RC BISHOPS in Italy have complained that churches have not been reopened. The Italian Prime Minister, Giuseppe Conte, outlined on Sunday the second phase of the country’s response to the coronavirus crisis, which included the continued closure of churches.
The Italian Bishops’ Conference responded by sending a note to the government, insisting that freedom of religion must not be curtailed and that “it should be clear to all that the commitment to serving the poor, [which is] so significant in this emergency, stems from a faith that must be nourished at its source, especially the sacramental life.” The Bishops also said that they had been in negotiations with the government about the possibility of easing restrictions on saying mass with people present, “in full compliance with all health regulations.”
In the Czech Republic, many shops have reopened since the government introduced its five-stage lockdown exit plan earlier this month. From Monday onwards, this has included church services for 15 people or fewer. The UK Chancellor, Rishi Sunak, is reported to be watching the Czech Republic’s strategy, as he has been under pressure to ease some of the UK’s restrictions for the sake of the economy.
In a statement about the restrictions on worship, the Conference of European Churches said: “Voices from the legal community and from several religious communities are raising questions asking if all measures are proportionate or if there is plausible consistency in the application of the ‘shut down’, especially with regard to the need to treat equally all actors according to their objective comparability.”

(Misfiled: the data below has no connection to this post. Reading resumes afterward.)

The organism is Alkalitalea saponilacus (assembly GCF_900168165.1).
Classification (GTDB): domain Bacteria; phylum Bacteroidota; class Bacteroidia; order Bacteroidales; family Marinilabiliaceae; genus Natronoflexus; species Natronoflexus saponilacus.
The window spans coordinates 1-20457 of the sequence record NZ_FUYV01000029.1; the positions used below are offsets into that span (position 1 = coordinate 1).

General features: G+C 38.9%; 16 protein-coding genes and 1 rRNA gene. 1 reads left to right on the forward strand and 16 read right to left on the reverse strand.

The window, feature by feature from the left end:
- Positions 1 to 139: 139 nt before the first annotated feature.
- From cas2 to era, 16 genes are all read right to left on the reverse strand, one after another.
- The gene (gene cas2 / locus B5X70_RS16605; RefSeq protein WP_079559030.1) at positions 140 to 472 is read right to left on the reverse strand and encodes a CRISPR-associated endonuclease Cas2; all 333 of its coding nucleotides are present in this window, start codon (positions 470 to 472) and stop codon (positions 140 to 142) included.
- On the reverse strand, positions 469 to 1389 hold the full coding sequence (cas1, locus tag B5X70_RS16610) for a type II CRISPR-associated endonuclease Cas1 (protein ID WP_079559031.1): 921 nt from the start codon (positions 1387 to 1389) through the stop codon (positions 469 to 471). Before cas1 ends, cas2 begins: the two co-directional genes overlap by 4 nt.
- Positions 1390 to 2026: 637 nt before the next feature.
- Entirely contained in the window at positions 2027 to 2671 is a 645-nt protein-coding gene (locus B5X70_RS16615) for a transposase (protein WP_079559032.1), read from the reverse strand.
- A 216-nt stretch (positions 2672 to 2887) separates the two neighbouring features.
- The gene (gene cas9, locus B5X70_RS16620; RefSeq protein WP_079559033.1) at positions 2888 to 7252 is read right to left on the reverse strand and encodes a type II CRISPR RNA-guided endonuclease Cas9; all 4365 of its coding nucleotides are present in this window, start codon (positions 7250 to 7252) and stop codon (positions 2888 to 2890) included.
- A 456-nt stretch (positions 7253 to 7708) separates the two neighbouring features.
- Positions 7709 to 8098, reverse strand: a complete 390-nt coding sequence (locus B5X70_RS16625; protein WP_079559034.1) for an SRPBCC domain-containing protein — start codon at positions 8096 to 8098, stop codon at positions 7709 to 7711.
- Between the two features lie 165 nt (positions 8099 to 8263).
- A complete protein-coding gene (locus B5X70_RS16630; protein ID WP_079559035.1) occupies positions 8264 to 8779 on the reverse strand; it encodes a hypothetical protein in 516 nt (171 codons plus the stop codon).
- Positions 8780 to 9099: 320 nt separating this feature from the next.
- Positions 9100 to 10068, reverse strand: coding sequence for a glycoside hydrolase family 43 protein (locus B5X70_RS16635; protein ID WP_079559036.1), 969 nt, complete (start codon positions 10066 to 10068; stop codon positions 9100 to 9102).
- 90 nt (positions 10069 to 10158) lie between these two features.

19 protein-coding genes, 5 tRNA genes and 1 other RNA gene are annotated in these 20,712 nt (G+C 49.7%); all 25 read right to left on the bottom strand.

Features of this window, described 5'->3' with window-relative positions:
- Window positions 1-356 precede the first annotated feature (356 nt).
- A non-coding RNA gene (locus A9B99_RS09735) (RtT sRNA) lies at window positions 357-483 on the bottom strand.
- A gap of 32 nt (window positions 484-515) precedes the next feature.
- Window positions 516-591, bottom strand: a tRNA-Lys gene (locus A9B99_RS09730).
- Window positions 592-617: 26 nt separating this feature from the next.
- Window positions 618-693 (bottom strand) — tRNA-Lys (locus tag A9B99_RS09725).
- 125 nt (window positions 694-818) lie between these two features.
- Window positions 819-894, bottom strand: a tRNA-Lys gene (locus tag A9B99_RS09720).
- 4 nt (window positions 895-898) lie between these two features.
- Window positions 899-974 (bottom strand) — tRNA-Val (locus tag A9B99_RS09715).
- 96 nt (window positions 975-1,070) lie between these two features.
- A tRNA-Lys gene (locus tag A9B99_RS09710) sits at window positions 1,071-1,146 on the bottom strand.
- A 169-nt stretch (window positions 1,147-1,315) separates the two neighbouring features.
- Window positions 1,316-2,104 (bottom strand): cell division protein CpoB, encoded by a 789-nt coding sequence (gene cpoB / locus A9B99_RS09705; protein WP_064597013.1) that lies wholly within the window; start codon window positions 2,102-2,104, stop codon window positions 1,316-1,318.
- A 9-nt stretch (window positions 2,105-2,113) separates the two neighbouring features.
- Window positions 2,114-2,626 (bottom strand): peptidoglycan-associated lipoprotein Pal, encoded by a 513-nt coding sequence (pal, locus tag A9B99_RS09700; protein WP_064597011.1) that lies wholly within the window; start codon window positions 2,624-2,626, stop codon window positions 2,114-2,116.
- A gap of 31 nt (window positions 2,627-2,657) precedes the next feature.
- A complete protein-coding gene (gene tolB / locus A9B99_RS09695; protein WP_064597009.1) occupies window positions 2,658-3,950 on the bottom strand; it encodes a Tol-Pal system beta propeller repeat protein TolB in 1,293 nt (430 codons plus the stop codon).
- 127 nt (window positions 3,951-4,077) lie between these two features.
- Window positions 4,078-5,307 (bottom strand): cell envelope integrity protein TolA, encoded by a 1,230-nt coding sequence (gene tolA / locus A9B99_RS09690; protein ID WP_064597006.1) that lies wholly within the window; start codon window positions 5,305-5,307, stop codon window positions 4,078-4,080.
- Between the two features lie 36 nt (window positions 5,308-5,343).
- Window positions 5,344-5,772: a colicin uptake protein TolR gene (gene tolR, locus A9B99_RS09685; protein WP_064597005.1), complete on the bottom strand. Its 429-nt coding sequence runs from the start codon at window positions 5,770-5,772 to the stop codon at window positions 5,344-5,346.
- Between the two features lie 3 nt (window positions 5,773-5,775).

The statement also said, however, that “citizens of all faiths and beliefs should exercise patience and good will. They should continue to follow the official regulations designed to protect others from infection and offer their help in places where the restrictions on social life is causing special hardship.”
The Anglican Chaplain of St Mark’s, Florence, the Revd William Lister (News, 27 March), spoke of his doubts about worship being allowed again in Italy in any time soon. “The Italian government has come under huge pressure from business and the bishops to lift many of the current restrictions. It would seem, however, that most of the changes announced at the start of this week [Phase 2] are largely psychological,” he said.
“For instance, it is now possible to visit relatives or close friends, but no ‘gatherings’ of any kind are permitted. It means our churches remain closed until at least 1 June, though it will be reviewed towards the end of May. It is predicted that there will be no real change in so-called ‘high risk’ categories for quite a bit longer.”
“It is also interesting to see how peoples’ expectations have changed. Many are openly saying that they took churchgoing for granted and just can’t wait to get back to normal worship — however much video presentations are appreciated.”